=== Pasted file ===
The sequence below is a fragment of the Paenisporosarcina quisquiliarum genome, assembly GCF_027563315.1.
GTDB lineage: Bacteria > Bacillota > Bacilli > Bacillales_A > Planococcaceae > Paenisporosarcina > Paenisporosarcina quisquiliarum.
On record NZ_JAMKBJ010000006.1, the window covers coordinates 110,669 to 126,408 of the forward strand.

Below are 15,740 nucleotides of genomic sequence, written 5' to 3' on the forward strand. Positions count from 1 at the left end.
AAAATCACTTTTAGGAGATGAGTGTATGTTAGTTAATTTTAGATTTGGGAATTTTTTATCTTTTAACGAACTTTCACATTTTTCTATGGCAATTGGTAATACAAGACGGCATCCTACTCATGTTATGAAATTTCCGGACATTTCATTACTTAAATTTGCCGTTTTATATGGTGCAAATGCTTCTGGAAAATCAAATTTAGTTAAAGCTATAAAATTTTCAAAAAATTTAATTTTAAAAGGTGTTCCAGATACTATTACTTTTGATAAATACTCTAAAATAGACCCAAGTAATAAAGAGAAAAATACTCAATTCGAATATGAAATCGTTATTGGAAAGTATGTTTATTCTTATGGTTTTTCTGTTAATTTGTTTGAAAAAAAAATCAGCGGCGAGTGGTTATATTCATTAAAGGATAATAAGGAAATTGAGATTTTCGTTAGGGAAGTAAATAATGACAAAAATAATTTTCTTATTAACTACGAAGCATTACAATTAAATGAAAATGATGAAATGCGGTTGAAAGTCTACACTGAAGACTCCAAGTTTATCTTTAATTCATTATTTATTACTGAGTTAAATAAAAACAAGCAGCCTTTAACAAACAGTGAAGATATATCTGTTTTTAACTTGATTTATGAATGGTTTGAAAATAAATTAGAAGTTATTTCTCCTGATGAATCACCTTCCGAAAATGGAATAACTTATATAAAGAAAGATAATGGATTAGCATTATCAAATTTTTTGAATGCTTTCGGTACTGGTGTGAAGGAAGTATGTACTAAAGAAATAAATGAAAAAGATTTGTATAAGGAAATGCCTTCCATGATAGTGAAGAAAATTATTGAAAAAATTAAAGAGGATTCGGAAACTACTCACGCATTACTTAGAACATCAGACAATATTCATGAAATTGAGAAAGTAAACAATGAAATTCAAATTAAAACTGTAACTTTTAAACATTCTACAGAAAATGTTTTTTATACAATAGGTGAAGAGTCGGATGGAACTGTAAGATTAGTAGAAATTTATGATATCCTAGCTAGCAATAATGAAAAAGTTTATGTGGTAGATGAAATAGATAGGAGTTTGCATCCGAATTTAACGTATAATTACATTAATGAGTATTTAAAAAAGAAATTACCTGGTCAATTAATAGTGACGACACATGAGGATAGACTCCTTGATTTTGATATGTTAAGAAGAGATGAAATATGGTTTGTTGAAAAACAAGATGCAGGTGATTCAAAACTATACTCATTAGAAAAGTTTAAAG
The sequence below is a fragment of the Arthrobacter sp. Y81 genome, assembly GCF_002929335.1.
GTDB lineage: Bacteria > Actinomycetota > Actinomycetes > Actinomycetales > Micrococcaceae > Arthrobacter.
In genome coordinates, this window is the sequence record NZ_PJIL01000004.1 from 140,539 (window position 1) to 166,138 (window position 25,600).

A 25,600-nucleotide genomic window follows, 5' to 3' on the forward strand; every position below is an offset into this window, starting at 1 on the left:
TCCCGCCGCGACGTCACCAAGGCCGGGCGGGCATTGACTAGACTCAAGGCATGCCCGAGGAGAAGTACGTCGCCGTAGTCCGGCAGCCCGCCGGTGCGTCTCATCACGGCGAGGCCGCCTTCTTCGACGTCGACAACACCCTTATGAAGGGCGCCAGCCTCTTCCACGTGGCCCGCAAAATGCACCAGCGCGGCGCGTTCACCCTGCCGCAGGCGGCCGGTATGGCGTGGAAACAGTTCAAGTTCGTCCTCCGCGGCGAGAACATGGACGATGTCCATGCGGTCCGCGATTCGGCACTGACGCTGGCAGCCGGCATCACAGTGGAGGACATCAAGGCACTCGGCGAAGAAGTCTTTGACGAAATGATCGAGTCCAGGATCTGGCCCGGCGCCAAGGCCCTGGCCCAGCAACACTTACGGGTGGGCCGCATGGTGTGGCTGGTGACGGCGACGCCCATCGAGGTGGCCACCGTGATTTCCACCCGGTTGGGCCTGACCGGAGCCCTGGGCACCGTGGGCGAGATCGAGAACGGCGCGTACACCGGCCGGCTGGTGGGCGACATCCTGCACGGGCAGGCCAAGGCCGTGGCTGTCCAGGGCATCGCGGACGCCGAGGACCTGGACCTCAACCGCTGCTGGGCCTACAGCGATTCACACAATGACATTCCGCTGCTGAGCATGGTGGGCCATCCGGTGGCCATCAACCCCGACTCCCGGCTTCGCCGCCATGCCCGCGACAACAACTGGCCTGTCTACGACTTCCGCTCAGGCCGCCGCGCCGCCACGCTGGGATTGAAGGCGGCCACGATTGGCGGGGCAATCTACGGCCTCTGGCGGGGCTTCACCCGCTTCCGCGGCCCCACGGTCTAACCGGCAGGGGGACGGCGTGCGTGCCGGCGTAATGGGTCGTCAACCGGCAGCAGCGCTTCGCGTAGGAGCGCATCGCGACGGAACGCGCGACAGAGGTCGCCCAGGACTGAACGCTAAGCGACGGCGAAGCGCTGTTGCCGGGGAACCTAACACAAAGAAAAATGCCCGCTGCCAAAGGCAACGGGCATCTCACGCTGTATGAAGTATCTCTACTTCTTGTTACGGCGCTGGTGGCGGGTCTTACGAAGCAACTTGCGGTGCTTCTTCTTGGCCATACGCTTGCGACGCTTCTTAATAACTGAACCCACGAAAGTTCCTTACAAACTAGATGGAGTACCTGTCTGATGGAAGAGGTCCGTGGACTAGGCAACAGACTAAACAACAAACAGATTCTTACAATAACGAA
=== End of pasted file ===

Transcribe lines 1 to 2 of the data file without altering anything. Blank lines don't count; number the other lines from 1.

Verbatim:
The sequence below is a fragment of the Paenisporosarcina quisquiliarum genome, assembly GCF_027563315.1.
GTDB lineage: Bacteria > Bacillota > Bacilli > Bacillales_A > Planococcaceae > Paenisporosarcina > Paenisporosarcina quisquiliarum.